I've been struggling to find an economic policy that I can agree with. I was flirting with socialism recently but I don't think I can ever call myself a socialist. I've been a capitalist but I have issues with the problems that cut throat capitalism brings, like monopolies. Essentially, I'm a capitalist, but a liberal capitalist. I'm a populist. I believe there's nothing wrong with someone profiting from a clever idea, and hard work. The issue I have is what happens when that business becomes too powerful and starts crushing the ideas and opportunities of others. It becomes a monopoly, or part of a duopoly, and then eventually we're living in a Corporatocracy, like we are now.
My friend is a die hard capitalist. He follows the more conservative line of capitalism, traditionally held by Republicans. He's all for globalization, outsourcing, tax cuts for the rich, and the cut throat tactics used by many corporations. He justifies all of this by the idea of economic Darwinism. Survival of the fittest, or the cruelest. He seems to acknowledge that many of these tactics are somehow immoral, or have negative consequences, but he feels they are necessary in order to succeed. It's very Machiavellian. It's very Wall Street.
I'm a big fan of Darwinism. I regard Darwin as a genius. He made some mistakes in his original theory, and as a result, Darwinism, has been improved upon with modern evolution. Regardless, Darwinism's essential principal is the same however, and that is of course, survival of the fittest. This plays out pretty evidently in the animal kingdom: The strong and cunning survive, and the weak, the slow and foolish die. I'm very weary of applying Darwinism to other areas of the world, such as economics. Survival of the fittest in economics means the strong will dominate the weak because they can, and the weak will have no choice than to submit to the will of the strong, or die. The strong will make it so that the weak cannot get into power and become strong like them, but they will dangle an illusion of opportunity just far enough in front of the weak so that they'll chase it, but can never reach it. There are always going to be those who do not make it in capitalism, and what about them? I've argued with my friend for hours about the fact that our current economic policies create more of the losers who won't make it in this system. He says they can always get another job that will pay more and I respond by asking where that job is going to come from. Is it going to be created out of thin air, like most of our money is?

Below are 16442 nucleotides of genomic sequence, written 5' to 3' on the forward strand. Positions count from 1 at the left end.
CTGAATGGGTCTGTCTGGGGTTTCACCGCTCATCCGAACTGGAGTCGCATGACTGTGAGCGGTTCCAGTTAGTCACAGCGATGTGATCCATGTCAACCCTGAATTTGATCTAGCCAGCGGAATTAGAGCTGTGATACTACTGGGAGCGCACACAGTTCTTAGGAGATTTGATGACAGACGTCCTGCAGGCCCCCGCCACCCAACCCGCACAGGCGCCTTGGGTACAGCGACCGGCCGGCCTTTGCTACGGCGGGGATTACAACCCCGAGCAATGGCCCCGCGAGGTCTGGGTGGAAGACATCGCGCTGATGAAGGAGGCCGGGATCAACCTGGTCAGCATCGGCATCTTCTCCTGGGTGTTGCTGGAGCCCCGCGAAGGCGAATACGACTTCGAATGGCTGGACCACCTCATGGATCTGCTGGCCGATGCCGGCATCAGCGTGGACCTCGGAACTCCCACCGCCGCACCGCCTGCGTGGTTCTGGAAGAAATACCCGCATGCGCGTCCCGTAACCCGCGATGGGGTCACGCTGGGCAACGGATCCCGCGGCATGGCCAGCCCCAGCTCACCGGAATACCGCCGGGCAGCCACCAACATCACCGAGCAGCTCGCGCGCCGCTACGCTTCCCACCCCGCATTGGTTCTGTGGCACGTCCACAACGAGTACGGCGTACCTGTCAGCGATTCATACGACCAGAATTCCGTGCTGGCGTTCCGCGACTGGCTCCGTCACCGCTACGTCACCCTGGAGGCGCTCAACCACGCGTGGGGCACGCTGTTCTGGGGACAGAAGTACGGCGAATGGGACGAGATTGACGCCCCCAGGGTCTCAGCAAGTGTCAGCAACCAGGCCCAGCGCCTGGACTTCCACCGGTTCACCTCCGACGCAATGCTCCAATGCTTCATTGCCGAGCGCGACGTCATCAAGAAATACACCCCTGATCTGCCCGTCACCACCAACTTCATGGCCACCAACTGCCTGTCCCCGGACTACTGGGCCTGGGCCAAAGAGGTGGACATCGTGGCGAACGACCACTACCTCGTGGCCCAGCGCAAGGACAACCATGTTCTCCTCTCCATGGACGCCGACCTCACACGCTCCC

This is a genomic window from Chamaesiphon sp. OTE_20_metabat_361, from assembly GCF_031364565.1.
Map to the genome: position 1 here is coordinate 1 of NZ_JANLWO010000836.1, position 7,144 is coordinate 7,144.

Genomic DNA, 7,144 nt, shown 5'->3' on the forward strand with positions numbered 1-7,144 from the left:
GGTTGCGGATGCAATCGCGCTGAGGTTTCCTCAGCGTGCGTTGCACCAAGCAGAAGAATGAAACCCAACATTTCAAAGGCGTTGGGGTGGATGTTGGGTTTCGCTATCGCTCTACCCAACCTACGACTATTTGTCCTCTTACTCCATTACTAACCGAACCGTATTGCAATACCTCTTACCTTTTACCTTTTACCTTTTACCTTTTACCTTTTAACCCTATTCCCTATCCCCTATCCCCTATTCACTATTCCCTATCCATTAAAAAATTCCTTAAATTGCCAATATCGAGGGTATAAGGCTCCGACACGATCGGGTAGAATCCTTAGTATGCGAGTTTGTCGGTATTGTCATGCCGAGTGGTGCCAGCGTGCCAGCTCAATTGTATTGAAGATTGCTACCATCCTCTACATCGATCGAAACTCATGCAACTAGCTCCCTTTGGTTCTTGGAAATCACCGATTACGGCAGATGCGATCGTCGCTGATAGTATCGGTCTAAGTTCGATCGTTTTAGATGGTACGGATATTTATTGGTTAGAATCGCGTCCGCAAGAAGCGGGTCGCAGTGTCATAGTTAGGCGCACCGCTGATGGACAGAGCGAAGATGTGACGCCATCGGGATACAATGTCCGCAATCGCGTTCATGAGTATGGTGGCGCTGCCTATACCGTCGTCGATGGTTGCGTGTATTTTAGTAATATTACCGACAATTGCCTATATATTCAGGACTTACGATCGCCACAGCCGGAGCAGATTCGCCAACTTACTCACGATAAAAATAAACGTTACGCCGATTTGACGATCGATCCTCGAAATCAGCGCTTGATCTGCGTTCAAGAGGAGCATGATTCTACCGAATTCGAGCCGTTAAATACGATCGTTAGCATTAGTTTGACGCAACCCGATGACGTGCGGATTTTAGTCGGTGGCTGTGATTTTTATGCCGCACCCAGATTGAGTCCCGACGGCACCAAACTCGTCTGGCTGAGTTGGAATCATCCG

Economic Darwinism scares me. Do we have to apply Darwinism to everything? I understand it existing in nature, in that it's not necessarily how I want things to be, but I'm willing to accept its existence based on the evidence derived. I don't expect every species of animal to care for the weak, although some actually do. But we are human beings. We have the ability to reason and apply logic to the toughest problems that face us. We created our economy, it's man-made and not natural. The forces of greed have taken over as I feel they inevitably would under capitalism. Can't we have a free market with some protection mechanisms placed in that ensure the poor and middle class aren't exploited by the rich? Can't we have some common sense policies that undermine or prevent tactics that increase short term gains for some, but will punish and create losses for the many in the long run?
I say no to economic Darwinism. I am not that strong financially and I've pretty much accepted the fact that I'm most likely never going to be rich. My friend is positive that he will one day join the upper crust in the top percentile of money makers. That's why he supports economic policies that favor the rich and powerful: he thinks he'll be one of them someday. That's the illusion the rich have dangling in front of our eyes just out of reach, while they do everything they can to make it harder for the poor and middle class to grow economically.
So I ask, what's wrong with just being middle class? Is the whole purpose of life to be rich? Is being middle class as embarrassing as begging for money on the street nowadays? Should one be ashamed to only have one car, or only two computers? Our goals in life have been warped by the hood of economic Darwinism pulled over our heads, blinding our sight with meaningless consumption that leads to debt, and the destruction of our natural world, all to make the rich a little more of what they already are.